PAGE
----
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Home » Free Books » Bonar, Horatius » Light & Truth: The Gospels ! Chapter 80 - John 16:25-28 - Christ in Heaven, the Church on Earth Light & Truth: The Gospels by Bonar, Horatius
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Christ In Heaven, The Church On Earth.
"These things have I spoken unto you in proverbs: but the time cometh, when shall no more speak unto you in proverbs, but I shall show you plainly of the Father. At that day ye shall ash en my name: and I say not unto you, that I will pray the Father for you: For the Father himself loveth you, because ye have loved me, and have believed that I came out from God. I came forth from the Father, and am come into the world: again, I leave the world, and go to the Father."-John 16: 25-28.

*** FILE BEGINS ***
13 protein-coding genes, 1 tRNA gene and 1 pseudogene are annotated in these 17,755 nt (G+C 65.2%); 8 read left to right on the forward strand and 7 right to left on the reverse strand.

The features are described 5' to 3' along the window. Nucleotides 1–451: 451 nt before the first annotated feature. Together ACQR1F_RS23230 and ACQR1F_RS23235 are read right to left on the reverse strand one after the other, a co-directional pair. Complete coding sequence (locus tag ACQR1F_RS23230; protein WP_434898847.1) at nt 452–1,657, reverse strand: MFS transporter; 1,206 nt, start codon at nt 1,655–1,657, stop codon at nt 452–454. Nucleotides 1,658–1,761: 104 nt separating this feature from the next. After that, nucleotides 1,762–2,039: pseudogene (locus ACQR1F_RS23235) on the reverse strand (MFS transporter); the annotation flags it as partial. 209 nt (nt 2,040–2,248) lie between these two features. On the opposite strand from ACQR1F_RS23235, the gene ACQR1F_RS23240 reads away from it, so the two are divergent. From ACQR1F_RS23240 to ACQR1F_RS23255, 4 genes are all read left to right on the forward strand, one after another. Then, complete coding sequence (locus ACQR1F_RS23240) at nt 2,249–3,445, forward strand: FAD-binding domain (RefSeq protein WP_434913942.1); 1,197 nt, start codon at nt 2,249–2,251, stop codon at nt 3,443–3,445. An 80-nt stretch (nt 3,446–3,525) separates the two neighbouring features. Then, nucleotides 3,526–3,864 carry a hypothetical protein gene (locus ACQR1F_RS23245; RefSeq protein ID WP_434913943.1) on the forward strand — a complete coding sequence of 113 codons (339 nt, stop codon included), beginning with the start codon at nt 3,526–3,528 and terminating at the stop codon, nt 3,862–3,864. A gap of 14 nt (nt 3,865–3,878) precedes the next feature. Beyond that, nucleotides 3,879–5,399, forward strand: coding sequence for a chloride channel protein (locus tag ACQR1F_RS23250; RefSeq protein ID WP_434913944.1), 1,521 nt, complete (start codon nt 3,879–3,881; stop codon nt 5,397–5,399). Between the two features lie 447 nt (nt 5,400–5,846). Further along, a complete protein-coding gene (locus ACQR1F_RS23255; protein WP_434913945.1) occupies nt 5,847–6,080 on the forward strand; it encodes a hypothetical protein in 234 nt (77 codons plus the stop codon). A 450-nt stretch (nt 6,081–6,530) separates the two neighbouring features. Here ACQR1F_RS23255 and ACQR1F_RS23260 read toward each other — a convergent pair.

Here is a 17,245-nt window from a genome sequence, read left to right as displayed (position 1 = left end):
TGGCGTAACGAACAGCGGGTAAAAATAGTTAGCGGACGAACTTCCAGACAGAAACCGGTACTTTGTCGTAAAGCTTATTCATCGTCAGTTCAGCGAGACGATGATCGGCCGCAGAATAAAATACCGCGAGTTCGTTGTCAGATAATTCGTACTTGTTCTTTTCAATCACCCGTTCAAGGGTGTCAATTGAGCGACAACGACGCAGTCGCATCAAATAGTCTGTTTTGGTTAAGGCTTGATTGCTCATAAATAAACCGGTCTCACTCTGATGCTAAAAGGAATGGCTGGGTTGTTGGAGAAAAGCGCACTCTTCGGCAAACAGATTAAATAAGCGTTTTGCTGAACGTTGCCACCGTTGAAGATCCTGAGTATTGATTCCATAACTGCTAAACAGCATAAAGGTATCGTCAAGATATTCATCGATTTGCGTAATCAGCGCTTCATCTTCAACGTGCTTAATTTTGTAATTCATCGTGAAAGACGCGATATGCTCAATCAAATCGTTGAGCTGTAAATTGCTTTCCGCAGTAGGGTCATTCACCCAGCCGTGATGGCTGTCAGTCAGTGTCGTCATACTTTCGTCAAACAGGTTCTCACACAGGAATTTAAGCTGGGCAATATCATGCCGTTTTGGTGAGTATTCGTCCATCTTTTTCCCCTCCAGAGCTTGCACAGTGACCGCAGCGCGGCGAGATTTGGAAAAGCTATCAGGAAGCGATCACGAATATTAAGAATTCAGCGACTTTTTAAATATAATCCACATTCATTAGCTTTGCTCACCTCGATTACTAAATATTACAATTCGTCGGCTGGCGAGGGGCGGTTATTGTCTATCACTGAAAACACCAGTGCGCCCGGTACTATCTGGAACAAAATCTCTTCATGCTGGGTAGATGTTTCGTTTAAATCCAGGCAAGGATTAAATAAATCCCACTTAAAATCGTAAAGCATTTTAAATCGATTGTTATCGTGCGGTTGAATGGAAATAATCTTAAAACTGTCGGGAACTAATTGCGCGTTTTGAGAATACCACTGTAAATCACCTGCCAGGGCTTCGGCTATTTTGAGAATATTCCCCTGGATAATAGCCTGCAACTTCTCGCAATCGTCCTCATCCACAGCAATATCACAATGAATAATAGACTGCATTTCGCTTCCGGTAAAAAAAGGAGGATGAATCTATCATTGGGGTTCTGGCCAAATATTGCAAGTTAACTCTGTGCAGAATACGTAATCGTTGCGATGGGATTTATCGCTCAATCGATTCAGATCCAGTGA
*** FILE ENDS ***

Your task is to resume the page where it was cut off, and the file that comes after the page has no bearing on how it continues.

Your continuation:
These words seem specially to apply to the state of things, both in heaven and on earth, during the present dispensation. Christ in and from heaven speaking to us plainly of the Father, as well as acting as the High Priest with Urim and Thummim, inquiring and interceding for His own. The Church on earth listening to these revelations of the Father, and asking in his name. In the Old Testament, Messiah (for He is the speaker) spoke in types; when He was here on earth he spoke in parables, or hidden words, figures; but since Pentecost He has spoken "plainly," without a veil or figure. It is this plain revelation of the Father that we have in the Acts of the Apostles, and in the Epistles. During this dispensation, too, we have the asking in Christ's name we have Christ's intercession for us; we have the Father's special love; and we have the special reasons for that special love. Such is a sketch of the passage.
Taking these words then as referring to the present dispensation, we see in them (1) Christ in heaven; (2) the Church on earth.